Tuesday, June 26, 2007

The Battle to Save the Lake Shore Athletic Club Takes to YouTube

Two videos on YouTube are the latest volley in the ongoing battle to save Jarvis Hunt's 1927 Lake Shore Athletic Club, which Fifield Development is seeking to demolish and replace with a new condo tower by architect Lucien Lagrange.

First up was a video submitted by Bruce A. Beal on the June 3rd demonstration at the building, organized by Preservation Chicago, where volunteers were encouraged to show up in athletic attire. Board member Laura Stigler Marier put the effort in context of Chicago's fight to win the 2016 Olympics. "They want to build a legacy," says Marier. "Well, we've got your legacy right here. This building was site of the Olympic swimming trials in 1928."

Yesterday, an excellent five minute documentary by Anna Weaver was posted chronicling both the building and the fight to save it. It includes interviews with architecture critic Cheryl Kent, Better Government Association Executive Director Jay Stewart, and Lost Chicago author David Lowe, who points out how some of the city's most powerful institutions routinely trash Chicago's architectural history. "[The] real problem," says Lowe, "is that places like universities -like Northwestern, let's say it- churches that always want to tear down buildings, foundations, all are tax exempt. I just don't think you can give people like that that tax exemption and then suddenly, as it were, flip a profit." The video lingers over the ornamental details of the facade, which Lowe talks of as a blending of Classical and Art Deco elements. "The building works well, I think, because its very reticent."

The Club sits just south of Mies van der Rohe's iconic, trail-blazing 860-880 Apartments. Says Todd Palmer, design partner at the Program Collective, "Commentators have talked about the 850 Building, the Lake Shore Club, as an excellent backdrop to the Mies. Which is true, but I think it's something more than that. I think the buildings together form a strong and dynamic composition"

The building resides in the 42nd ward, and that ward's newly elected alderman, Brendan Reilly, may well be the one who ultimately decides the Club's fate. Earlier this year, Reilly defeated 36-year incumbent Burton Natarus in a contest where his large margin of victory (he won in the first round, without being forced into a runoff) was generally perceived as a reaction to Natarus' perceived coziness with big developers - usually also major contributors to Natarus' campaigns - at the expense of the integrity of the community's rich architectural legacy and fabric.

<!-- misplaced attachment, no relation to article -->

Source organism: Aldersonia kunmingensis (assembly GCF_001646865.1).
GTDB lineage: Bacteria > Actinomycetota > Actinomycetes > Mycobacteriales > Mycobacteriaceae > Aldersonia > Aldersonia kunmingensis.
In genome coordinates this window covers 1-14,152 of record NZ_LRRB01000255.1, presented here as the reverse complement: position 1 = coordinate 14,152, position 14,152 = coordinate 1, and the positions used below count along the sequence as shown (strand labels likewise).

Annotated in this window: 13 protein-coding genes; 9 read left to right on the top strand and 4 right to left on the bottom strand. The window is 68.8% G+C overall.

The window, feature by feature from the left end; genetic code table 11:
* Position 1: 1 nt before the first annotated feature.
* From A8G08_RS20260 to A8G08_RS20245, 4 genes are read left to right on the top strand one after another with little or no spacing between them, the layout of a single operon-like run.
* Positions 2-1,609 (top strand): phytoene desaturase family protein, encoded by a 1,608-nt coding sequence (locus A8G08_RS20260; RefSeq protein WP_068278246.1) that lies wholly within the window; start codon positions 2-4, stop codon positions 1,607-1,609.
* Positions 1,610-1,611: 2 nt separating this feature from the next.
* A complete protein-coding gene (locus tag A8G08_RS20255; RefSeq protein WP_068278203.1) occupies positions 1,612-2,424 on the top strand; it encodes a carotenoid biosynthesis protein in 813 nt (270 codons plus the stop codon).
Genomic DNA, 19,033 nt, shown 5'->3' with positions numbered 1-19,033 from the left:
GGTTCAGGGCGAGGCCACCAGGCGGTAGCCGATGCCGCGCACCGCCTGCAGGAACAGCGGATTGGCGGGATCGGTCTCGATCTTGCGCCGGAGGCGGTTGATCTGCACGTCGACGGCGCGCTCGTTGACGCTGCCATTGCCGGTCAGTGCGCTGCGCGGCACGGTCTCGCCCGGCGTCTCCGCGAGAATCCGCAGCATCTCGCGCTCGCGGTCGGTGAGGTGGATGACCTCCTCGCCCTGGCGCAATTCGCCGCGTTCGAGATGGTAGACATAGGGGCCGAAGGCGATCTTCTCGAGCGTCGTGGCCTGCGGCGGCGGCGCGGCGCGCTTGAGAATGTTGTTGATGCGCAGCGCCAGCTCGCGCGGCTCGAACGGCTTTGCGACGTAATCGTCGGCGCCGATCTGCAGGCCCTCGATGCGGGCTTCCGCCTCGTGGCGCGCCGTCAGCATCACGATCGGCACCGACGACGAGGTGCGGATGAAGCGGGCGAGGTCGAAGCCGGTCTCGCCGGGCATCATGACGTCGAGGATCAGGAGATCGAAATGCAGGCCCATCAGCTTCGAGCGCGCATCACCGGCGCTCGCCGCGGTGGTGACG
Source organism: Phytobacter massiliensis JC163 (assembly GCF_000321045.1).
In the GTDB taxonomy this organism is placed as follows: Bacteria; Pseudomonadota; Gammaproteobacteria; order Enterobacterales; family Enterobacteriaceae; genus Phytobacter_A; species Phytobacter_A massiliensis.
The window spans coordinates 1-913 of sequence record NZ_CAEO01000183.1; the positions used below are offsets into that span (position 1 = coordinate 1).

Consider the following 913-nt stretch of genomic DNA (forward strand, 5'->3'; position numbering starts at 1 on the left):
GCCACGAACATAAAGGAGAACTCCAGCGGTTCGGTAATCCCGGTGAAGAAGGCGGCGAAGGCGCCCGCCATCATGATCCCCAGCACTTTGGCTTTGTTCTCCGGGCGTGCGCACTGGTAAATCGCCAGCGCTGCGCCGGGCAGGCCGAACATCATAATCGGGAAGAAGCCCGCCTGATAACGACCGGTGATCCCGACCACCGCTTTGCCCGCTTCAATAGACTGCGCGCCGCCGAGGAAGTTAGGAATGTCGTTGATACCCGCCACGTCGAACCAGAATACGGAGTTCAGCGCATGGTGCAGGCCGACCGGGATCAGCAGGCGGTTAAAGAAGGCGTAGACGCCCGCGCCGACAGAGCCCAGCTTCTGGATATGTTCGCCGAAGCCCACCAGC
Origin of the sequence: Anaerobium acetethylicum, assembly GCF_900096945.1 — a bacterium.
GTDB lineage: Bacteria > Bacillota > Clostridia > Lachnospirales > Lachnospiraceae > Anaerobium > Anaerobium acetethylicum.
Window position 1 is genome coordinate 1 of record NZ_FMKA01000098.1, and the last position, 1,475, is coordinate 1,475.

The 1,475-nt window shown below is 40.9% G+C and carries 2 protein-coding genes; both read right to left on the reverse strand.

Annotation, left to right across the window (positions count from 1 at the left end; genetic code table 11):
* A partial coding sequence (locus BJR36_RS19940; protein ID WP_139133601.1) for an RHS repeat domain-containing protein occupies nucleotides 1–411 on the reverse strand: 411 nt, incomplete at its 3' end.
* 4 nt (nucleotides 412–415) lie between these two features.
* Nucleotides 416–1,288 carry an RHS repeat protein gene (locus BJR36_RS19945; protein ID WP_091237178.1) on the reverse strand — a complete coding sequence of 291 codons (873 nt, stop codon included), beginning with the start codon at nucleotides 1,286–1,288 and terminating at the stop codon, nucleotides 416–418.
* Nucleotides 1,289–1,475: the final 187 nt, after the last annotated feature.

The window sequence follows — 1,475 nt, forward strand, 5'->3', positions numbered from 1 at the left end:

Reilly was very visibly in evidence at the June 3rd rally, and he will appear again, along with downtown's other new alderman, Robert Fioretti, who in April defeated another long-time incumbent in the 2nd ward, at a Tuesday night, June 26th forum, sponsored by Friends of Downtown, that begins at 5:15 at the Claudia Cassidy Theater at the Chicago Cultural Center at Randolph and Michigan. The forum provides preservationists and downtown residents another chance to query Reilly about his impending decision on the Lake Shore Athletic Club's future.

See the rally video here.
See the documentary video here.


Anonymous said...

What was torn down to build "Mies van der Rohe's iconic, trail-blazing 860-880 Apartments"?

Anonymous said...

Nothing was torn down.

The site of 860/880 (built 1949-1951) was vacant.

The site where Mies built 900/910 (1953-1956) was an elaborate fenced in children's playground.

Anonymous said...

I can't get too excited about this building, but I also have little confidence that the Fifield - Lagrange team would produce a worthwhile replacement, however, i'd sure like to see just what they're proposing. Have they put out any plans and renderings?

Anonymous said...

"Great architecture has only two natural enemies: water and stupid men." -Richard Nickel

Anonymous said...

...and NIMBY's that try to abort great architecture not yet out of the womb.

Anonymous said...

Developers as a rule are not interested what they put in the skyline, they are interested in their own bottom line. People who saw Lagrange's sketches for 850 LSD said the proposed building was even more appalling than that most unattractive building he designed at the corner of Pearson and LSD.

JBP said...

"churches that always want to tear down buildings"

Name 1?

I have never known a Religious entity that "wants" to tear down a building. I have been working in church preservation in Chicago as much as anyone over the years, and no religious entity ever wants to tear down a building.


Lynn Becker said...

Yeah, just like Prism Development "didn't want" to tear the Farwell.
When you go after a demolition permit for a church, to say you don't "want" to tear it down is an absurdity.